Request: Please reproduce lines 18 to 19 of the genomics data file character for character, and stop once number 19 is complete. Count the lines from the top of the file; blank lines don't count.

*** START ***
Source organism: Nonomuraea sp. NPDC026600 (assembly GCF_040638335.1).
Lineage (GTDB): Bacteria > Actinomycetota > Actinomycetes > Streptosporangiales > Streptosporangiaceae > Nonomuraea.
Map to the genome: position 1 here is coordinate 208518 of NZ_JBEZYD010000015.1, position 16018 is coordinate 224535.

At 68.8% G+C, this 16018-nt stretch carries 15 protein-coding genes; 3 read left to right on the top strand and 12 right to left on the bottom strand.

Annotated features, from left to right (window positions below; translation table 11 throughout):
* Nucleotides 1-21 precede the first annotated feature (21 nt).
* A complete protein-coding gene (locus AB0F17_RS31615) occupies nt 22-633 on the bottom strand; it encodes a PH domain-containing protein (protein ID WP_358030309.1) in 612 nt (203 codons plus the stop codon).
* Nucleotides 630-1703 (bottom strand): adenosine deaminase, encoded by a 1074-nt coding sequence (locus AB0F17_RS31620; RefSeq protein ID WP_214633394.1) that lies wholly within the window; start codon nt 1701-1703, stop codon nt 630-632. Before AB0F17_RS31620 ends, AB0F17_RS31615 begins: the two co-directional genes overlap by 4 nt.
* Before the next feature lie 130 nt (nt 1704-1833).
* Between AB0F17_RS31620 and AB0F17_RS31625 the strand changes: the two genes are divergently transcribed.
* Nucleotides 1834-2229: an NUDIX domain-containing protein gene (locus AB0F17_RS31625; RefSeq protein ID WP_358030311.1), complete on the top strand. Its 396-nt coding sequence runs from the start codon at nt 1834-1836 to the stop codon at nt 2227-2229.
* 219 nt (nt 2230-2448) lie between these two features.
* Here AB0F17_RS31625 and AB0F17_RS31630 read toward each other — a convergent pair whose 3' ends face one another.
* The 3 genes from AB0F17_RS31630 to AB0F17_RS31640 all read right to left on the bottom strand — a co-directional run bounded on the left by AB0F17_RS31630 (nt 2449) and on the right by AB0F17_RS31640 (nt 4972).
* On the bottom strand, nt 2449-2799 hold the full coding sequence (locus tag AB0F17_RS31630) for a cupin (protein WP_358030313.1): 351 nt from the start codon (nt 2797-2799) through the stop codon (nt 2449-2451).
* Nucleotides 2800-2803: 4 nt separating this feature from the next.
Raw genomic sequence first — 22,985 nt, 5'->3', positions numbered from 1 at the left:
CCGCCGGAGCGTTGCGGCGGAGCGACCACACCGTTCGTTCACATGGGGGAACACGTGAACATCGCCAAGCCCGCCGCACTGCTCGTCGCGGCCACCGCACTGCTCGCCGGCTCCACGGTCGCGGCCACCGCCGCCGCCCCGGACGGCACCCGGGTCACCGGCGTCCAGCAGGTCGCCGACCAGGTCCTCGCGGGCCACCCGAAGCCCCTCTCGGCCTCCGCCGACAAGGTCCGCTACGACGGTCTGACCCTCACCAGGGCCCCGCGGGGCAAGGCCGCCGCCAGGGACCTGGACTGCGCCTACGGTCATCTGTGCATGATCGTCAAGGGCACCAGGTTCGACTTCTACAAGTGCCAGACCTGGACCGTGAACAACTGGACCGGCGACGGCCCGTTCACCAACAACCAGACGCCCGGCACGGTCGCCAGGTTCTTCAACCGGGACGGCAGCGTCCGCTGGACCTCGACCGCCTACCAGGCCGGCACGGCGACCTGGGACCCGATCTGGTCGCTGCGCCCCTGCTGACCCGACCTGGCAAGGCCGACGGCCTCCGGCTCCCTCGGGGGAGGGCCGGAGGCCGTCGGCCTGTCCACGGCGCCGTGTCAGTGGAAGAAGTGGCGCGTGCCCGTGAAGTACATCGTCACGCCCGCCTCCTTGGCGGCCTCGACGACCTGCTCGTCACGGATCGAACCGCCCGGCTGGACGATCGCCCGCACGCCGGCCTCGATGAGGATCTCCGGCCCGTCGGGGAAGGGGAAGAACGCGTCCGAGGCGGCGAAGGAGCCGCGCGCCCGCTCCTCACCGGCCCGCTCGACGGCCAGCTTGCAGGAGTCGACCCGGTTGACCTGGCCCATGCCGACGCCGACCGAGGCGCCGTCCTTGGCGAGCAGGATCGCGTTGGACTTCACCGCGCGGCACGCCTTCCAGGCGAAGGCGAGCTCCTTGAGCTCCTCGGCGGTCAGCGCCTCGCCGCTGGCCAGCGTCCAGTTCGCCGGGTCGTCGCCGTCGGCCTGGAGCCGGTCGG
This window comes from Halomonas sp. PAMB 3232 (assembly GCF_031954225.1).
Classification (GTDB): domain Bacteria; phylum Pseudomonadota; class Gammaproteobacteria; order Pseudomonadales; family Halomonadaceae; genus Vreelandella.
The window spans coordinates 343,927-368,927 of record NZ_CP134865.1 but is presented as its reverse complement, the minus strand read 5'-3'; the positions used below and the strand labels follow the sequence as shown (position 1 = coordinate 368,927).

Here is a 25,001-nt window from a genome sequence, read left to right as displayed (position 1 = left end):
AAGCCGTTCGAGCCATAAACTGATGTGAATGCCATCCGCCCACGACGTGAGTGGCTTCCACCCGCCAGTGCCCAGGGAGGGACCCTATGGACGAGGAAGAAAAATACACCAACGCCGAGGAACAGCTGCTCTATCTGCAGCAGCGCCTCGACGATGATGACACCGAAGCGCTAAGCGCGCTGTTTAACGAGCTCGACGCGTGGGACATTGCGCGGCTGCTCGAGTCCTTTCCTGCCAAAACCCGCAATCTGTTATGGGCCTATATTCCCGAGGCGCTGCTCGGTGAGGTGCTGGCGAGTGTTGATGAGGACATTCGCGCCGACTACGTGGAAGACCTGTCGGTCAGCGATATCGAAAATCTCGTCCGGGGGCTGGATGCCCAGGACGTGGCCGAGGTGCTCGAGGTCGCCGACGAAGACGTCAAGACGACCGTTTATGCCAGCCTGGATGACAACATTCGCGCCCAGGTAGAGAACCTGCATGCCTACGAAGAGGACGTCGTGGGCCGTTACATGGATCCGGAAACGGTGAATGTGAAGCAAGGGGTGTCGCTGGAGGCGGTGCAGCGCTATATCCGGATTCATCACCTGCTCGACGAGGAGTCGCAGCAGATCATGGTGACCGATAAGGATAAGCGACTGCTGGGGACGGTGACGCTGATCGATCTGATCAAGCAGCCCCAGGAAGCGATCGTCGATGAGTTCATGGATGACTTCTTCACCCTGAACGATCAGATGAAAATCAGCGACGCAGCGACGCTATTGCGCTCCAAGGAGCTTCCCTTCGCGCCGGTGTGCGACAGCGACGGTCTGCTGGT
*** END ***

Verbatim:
CCGCCGGAGCGTTGCGGCGGAGCGACCACACCGTTCGTTCACATGGGGGAACACGTGAACATCGCCAAGCCCGCCGCACTGCTCGTCGCGGCCACCGCACTGCTCGCCGGCTCCACGGTCGCGGCCACCGCCGCCGCCCCGGACGGCACCCGGGTCACCGGCGTCCAGCAGGTCGCCGACCAGGTCCTCGCGGGCCACCCGAAGCCCCTCTCGGCCTCCGCCGACAAGGTCCGCTACGACGGTCTGACCCTCACCAGGGCCCCGCGGGGCAAGGCCGCCGCCAGGGACCTGGACTGCGCCTACGGTCATCTGTGCATGATCGTCAAGGGCACCAGGTTCGACTTCTACAAGTGCCAGACCTGGACCGTGAACAACTGGACCGGCGACGGCCCGTTCACCAACAACCAGACGCCCGGCACGGTCGCCAGGTTCTTCAACCGGGACGGCAGCGTCCGCTGGACCTCGACCGCCTACCAGGCCGGCACGGCGACCTGGGACCCGATCTGGTCGCTGCGCCCCTGCTGACCCGACCTGGCAAGGCCGACGGCCTCCGGCTCCCTCGGGGGAGGGCCGGAGGCCGTCGGCCTGTCCACGGCGCCGTGTCAGTGGAAGAAGTGGCGCGTGCCCGTGAAGTACATCGTCACGCCCGCCTCCTTGGCGGCCTCGACGACCTGCTCGTCACGGATCGAACCGCCCGGCTGGACGATCGCCCGCACGCCGGCCTCGATGAGGATCTCCGGCCCGTCGGGGAAGGGGAAGAACGCGTCCGAGGCGGCGAAGGAGCCGCGCGCCCGCTCCTCACCGGCCCGCTCGACGGCCAGCTTGCAGGAGTCGACCCGGTTGACCTGGCCCATGCCGACGCCGACCGAGGCGCCGTCCTTGGCGAGCAGGATCGCGTTGGACTTCACCGCGCGGCACGCCTTCCAGGCGAAGGCGAGCTCCTTGAGCTCCTCGGCGGTCAGCGCCTCGCCGCTGGCCAGCGTCCAGTTCGCCGGGTCGTCGCCGTCGGCCTGGAGCCGGTCGG
This window comes from Halomonas sp. PAMB 3232 (assembly GCF_031954225.1).